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Breast cancer, another anniversary, still with many side effects....

LouiseJLouiseJ Posts: 771 ✭✭✭✭✭

Good afternoon everyone,

I know I am not alone in coming across these 'anniversaries' of diagnosis, treatment, etc. Does anyone ever forget these days and times? Probably not.

So what popped up on my phone this week were photos post-op after my mastectomy, five years ago. So much has happened since those days but I can still remember them vividly.

I still experience excruciating pain along my scar line and chest area. It doesn't seem to matter what I am doing when it occurs, but my family find me writhing in the chair trying to stretch it out, which usually makes it worse! haha.😁 I mention it every time I see my surgeon, or oncologist, apparently it is very common for lots of people. I am guessing lots of you hear will understand!

I was chatting on another chat about how I find I have to do things in short bursts then rest these days as I am unable to take a long run at anything anymore. I do find it frustrating, and I have realised I am still coming to terms with this new living arrangement my body seems to require haha. 😁 But my mind has definitely not caught up, so dealing with allowing things' to be' for a lot longer than I used to, trying not to worry or fret when things are not done yet. It's not easy though is it?!😁

But the sun is shining through the window, I am here, and I might not have been, so for that I am thankful.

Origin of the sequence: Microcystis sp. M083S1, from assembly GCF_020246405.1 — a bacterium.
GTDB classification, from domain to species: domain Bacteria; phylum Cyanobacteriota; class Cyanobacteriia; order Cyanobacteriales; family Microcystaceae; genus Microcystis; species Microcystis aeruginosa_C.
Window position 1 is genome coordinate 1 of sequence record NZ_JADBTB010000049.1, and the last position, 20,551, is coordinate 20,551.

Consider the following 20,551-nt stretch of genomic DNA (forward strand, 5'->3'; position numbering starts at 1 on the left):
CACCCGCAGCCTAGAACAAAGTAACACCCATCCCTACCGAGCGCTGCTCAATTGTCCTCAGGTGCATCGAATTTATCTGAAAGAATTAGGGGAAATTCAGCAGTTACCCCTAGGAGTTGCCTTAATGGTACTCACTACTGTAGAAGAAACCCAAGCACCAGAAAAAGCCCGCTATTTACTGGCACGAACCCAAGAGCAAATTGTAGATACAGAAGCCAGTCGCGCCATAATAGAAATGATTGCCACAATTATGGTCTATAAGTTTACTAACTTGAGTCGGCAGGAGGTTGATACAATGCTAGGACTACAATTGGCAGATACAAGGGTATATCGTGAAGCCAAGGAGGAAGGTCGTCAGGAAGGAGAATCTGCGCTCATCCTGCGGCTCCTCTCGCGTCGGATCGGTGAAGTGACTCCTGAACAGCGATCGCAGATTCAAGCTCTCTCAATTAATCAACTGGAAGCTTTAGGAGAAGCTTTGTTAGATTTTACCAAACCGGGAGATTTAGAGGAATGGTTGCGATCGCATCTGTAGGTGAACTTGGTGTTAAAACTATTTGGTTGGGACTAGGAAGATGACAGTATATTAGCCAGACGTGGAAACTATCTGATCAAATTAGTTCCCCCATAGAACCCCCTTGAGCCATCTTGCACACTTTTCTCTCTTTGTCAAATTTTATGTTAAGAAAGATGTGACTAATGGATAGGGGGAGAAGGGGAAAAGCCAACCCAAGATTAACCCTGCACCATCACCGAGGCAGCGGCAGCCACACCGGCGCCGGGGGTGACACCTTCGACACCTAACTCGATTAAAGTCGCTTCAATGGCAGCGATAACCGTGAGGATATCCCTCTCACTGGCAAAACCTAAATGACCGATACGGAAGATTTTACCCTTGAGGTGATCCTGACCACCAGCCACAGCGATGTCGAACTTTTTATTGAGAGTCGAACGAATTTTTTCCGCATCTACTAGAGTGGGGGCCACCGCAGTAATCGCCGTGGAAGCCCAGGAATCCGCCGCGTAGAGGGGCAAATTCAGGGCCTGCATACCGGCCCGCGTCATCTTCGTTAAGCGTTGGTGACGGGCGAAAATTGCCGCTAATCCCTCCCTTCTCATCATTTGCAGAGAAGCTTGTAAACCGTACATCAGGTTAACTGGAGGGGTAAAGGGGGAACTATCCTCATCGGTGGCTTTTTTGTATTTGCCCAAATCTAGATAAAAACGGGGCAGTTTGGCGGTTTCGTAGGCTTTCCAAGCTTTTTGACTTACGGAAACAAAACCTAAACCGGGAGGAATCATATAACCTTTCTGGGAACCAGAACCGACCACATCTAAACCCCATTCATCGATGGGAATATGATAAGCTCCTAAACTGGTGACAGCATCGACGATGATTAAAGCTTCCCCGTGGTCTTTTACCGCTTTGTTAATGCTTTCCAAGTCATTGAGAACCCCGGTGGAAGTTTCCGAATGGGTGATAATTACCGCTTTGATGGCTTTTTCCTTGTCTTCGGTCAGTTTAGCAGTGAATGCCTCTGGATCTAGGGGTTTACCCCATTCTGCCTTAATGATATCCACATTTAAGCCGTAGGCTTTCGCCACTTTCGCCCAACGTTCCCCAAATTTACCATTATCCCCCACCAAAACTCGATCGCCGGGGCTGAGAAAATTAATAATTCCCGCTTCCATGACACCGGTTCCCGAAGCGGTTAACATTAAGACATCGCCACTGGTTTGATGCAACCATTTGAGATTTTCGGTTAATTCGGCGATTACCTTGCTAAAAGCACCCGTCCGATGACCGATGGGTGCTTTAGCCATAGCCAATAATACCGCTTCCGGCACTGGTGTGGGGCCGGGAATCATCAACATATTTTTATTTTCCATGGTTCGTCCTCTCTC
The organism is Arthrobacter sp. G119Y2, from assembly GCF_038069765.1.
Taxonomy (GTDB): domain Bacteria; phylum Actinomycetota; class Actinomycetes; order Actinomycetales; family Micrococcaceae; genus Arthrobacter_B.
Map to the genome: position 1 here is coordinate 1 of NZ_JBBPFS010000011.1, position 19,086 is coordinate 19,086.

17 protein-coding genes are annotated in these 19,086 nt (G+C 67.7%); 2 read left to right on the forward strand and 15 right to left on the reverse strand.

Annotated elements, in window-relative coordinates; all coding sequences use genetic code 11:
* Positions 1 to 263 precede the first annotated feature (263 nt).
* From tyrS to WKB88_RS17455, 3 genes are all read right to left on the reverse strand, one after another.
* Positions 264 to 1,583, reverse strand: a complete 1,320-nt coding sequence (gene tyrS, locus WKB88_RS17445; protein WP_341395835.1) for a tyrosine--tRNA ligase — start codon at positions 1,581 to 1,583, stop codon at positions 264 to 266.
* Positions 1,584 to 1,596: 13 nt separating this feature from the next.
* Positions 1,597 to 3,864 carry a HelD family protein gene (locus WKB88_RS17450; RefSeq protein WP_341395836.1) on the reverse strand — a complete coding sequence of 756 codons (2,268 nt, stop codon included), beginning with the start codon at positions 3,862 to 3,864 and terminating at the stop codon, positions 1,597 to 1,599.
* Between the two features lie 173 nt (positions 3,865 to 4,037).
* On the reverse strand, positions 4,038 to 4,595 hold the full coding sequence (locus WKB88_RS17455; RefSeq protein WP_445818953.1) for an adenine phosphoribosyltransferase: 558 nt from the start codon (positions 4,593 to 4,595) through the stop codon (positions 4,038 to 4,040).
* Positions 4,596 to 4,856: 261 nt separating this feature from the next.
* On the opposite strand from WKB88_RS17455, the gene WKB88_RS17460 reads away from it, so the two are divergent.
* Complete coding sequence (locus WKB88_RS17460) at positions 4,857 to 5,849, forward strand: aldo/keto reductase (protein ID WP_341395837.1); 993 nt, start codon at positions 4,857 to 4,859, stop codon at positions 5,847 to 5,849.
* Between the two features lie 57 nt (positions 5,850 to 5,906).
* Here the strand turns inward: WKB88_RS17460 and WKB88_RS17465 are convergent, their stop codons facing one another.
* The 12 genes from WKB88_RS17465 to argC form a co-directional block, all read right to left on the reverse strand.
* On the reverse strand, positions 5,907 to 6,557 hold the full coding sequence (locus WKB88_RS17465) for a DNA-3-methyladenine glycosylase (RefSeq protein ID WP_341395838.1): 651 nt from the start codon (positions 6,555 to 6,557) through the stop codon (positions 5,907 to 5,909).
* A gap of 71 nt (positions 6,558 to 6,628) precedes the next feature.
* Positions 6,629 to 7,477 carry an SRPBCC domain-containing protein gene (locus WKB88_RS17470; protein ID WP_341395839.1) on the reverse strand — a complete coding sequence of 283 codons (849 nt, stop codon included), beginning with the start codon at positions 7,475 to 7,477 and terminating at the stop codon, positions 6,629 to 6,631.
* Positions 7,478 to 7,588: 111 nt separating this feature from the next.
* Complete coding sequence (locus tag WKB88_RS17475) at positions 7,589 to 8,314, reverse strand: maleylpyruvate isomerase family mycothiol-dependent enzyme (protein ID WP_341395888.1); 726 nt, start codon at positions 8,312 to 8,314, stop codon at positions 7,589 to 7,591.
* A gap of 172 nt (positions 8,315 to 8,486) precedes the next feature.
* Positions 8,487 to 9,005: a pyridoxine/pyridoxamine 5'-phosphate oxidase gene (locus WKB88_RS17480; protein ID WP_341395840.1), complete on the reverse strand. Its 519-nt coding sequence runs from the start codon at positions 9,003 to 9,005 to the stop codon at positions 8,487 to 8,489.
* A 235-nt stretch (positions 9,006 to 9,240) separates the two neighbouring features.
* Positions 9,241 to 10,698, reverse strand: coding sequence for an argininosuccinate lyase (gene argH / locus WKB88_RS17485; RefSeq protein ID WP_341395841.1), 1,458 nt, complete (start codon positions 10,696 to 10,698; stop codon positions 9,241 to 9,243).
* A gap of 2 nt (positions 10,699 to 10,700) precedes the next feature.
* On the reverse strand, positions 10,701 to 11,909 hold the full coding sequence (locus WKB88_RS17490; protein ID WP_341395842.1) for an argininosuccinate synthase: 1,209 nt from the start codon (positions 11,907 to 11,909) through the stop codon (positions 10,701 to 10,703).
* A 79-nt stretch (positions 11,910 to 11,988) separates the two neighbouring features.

Wishing you all a good weekend, stay safe.

Lou xx

Comments

  • RobertARobertA Posts: 1,272 ✭✭✭✭✭

    @LouiseJ

    Hi Lou

    Thank you for your post which is a reminder that cancer treatment and/or it’s after effects can go on for years. Your body has been beaten up and changed, you have had surgery, chemotherapy, radiotherapy, hormone treatments etc. You have coped with everything that has been thrown at you and now you are free to celebrate, party and shout from the rooftops. Aren’t you? 

    In truth, we are still living with cancer even if we are deemed to be ‘cured’ and as you say, there is a sense that we should be thankful that we are still here and I know that I am. Even so, I believe that cancer is not the same as that of any other type of illness. It is a life altering event and like you, I imagine that most of us will never forget the dates and times of diagnosis and treatments.

    Rob xx

  • SunshinedaffSunshinedaff Posts: 1,410 ✭✭✭✭✭

    @RobertA

    Hi Rob,

    Thank you so much, yes, I agree with you in all you have said.

    A cancer diagnosis is a life changing event and one in which I think you come through, if successful, a very different person than the person you were pre-cancer.

    It may be that it is just priorities and perspectives that change in our mental health and mindset or physical, medicinal changes that occur which force a change.The adjustment from one state to a new one takes a long time to settle into.

    I am blessed that the treatment I had was successful, so my difficulties are as a result of that and the fallout of chemotherapy. You along with many others here are living with a ‘terminal’ prognosis each and every day, which I know has changed you and undoubtedly everyone who is in that situation.

    Lou xx

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